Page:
If you were lucky enough to receive a new DSLR camera as a gift recently, just purchased your first DSLR, or just purchased an upgrade from your old DSLR you might be wondering… “Now what do I do?”
If you’ve owned a DSLR before, heck even an SLR film camera, then these tips might not be new. If you’ve only used your DSLR on the big green AUTO setting, then trying out something new could help you take better photos.
1) Get Some Glass
Most people seem to think that a newer and “better” DSLR is going to go a long way to better photos… but at the same time they only have cheap “kit” lenses with limited range and lower performance. You can keep your DSLR body for a long time if you get yourself some good lenses! A high quality lens will overcome some shortcomings of the camera and they will be what you KEEP when you decide to upgrade your camera again, so why not invest in some quality glass? Never underestimate the difference that a GOOD lens will make, people tend to overlook just how important lenses are.
How about a nice wide, padded shoulder strap so you don’t get sore carrying your camera for a long time? Maybe experiment with filters, a lens hood or a battery grip? And make sure you have a good padded camera bag to carry it all.
3)Mode Dials Are Not The Enemy
Yes most of us keep our DSLR in AUTO mode most of the time and that’s fine, but why not take a chance and see what those other modes are for? Some cameras are crazy and have dozens of pre-programmed scene modes like kids, fireworks, underwater and more. Some of these are great, some you will never use.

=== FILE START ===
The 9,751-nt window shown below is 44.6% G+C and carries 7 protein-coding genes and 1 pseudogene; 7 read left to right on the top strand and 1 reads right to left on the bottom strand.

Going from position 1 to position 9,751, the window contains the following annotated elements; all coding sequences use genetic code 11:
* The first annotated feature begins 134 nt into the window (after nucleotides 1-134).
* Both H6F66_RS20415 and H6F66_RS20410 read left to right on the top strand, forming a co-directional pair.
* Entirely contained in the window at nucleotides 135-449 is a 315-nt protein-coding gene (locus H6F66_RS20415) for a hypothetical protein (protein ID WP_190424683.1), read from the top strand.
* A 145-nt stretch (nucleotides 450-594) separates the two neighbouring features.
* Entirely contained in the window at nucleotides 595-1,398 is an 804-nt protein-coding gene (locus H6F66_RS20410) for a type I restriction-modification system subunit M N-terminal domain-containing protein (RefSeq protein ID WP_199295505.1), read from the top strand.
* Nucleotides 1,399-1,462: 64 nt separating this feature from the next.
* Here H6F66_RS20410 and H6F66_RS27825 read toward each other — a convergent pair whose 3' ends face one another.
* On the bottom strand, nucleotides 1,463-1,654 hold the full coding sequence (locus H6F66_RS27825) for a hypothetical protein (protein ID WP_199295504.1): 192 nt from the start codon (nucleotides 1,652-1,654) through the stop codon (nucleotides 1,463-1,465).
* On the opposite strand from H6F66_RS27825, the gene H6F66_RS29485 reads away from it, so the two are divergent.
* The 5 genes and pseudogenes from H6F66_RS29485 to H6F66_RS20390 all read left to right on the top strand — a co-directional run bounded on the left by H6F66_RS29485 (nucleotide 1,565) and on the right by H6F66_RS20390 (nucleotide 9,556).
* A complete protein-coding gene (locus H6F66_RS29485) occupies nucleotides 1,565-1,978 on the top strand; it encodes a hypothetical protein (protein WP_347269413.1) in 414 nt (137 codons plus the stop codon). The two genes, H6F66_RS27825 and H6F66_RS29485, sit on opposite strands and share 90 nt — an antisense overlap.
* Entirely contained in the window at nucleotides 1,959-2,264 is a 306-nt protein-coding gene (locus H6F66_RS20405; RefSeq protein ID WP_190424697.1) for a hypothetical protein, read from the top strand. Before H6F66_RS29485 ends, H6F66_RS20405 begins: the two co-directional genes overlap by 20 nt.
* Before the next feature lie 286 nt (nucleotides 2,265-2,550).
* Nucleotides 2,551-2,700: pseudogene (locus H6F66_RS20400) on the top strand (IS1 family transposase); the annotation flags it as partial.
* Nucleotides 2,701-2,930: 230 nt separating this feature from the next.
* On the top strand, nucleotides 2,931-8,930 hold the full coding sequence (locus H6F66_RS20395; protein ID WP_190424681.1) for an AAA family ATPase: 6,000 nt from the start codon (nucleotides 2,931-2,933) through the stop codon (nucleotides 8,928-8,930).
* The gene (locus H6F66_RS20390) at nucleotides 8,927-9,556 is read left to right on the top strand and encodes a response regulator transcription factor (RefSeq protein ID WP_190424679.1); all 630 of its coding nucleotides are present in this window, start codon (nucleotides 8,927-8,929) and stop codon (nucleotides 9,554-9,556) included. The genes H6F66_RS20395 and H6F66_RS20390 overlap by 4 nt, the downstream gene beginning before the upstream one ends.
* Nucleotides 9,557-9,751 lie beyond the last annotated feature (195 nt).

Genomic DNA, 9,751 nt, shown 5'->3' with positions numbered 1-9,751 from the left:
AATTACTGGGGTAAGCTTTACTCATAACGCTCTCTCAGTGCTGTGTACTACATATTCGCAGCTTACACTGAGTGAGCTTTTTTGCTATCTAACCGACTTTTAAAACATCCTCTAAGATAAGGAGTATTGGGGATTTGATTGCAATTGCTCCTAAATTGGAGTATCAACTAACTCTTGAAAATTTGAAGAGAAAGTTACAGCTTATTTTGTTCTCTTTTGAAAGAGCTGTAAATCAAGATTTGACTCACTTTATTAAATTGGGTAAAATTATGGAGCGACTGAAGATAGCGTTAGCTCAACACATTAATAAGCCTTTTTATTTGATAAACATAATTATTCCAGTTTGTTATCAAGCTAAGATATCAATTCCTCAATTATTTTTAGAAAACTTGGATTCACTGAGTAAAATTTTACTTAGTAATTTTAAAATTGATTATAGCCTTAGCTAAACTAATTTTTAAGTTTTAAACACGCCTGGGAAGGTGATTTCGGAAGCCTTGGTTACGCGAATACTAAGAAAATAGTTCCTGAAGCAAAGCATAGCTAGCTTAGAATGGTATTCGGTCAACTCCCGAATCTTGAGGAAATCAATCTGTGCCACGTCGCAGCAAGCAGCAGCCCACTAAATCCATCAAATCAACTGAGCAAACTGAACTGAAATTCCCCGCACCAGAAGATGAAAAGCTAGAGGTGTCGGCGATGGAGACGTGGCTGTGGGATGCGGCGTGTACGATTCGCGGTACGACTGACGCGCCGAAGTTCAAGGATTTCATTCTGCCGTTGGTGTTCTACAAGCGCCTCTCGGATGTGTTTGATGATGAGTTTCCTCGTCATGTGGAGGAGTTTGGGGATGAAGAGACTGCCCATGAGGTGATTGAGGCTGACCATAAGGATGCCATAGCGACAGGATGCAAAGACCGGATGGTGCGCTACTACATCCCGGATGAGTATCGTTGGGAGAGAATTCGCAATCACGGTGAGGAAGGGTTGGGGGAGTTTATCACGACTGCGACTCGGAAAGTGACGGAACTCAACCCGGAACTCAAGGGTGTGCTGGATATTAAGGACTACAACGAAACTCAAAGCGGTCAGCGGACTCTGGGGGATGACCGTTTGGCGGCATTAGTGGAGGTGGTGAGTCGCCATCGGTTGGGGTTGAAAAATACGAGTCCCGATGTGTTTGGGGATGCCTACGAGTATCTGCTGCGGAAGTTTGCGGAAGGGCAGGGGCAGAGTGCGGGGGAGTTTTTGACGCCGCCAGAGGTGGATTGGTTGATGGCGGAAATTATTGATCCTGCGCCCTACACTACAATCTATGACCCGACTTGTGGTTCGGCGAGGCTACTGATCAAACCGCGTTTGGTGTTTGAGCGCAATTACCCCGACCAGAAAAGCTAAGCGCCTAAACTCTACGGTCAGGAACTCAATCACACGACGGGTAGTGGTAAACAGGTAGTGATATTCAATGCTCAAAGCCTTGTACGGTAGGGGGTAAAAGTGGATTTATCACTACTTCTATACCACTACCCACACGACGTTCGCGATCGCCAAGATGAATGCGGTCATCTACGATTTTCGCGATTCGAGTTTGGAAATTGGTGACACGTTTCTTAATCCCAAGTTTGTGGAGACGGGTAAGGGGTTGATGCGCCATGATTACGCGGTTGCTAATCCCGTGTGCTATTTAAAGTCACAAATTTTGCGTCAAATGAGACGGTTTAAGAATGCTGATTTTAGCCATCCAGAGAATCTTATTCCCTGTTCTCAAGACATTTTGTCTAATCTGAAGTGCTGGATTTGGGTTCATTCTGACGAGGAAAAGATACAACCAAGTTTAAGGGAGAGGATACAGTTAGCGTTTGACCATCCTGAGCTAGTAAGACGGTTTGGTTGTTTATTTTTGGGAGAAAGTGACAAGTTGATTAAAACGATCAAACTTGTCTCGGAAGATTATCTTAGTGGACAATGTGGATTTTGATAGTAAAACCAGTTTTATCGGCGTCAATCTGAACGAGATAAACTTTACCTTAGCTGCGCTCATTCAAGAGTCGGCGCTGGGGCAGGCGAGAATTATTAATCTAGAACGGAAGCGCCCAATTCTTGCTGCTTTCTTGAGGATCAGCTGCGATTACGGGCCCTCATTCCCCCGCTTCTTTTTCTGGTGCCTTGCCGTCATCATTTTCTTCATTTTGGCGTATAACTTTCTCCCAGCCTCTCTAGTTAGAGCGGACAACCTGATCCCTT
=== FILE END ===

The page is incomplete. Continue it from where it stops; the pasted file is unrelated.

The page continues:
Check out the P,S,A and M modes and see what you can see! For example, S (Tv for Canon) is Shutter Priority: you set the exposure time and the camera does the rest. A (Av for Canon) is Aperture Priority where you set the aperture to achieve a shallow depth-of-field or everything in focus, and the camera does the rest. M for Manual … pretty self explanatory. =) Easy right?
3)Your flash sucks
Ok so your camera has a built-in pop-up flash. Every time you use it, everybody has red-eye, the picture is over exposed, the white balance is off, you tried to use it through a window (really?) or at a baseball game (REALLY??) Ugh, just try not to use it.
If you really want or need to use the built-in flash, get a cheap flash-diffuser or something that will bounce it up and not directly at the subject. Trust me on this one.
4)RAW Isn’t Just For Steak
If your DSLR is capable of shooting in RAW format (and I’m pretty dang sure they all are) then please try and use it instead of JPG.
JPG image format compresses the image which means that the software decides what part of the image information to throw away so the file takes up less space. Why throw away part of all your pictures? Furthermore if you edit and save, edit and save, edit and save the same file you lose quality every single time you save because the image is compressed every time you save it!
If you can, shoot a picture that is saved in RAW and JPG at the same time. Download them to your computer and compare them side-by-side. I guarantee you that the RAW image will look so much better than the JPG that you won’t want to shoot anything but RAW ever again.
Have a Canon Powershot point-and-shoot camera? Did you know that many of them are capable of shooting in RAW format like a big bad DSLR? It’s true and I’ll write an article about it in the near future.
What is your best tip or trick to using a DSLR that others can use? Let us know!Darntoothysam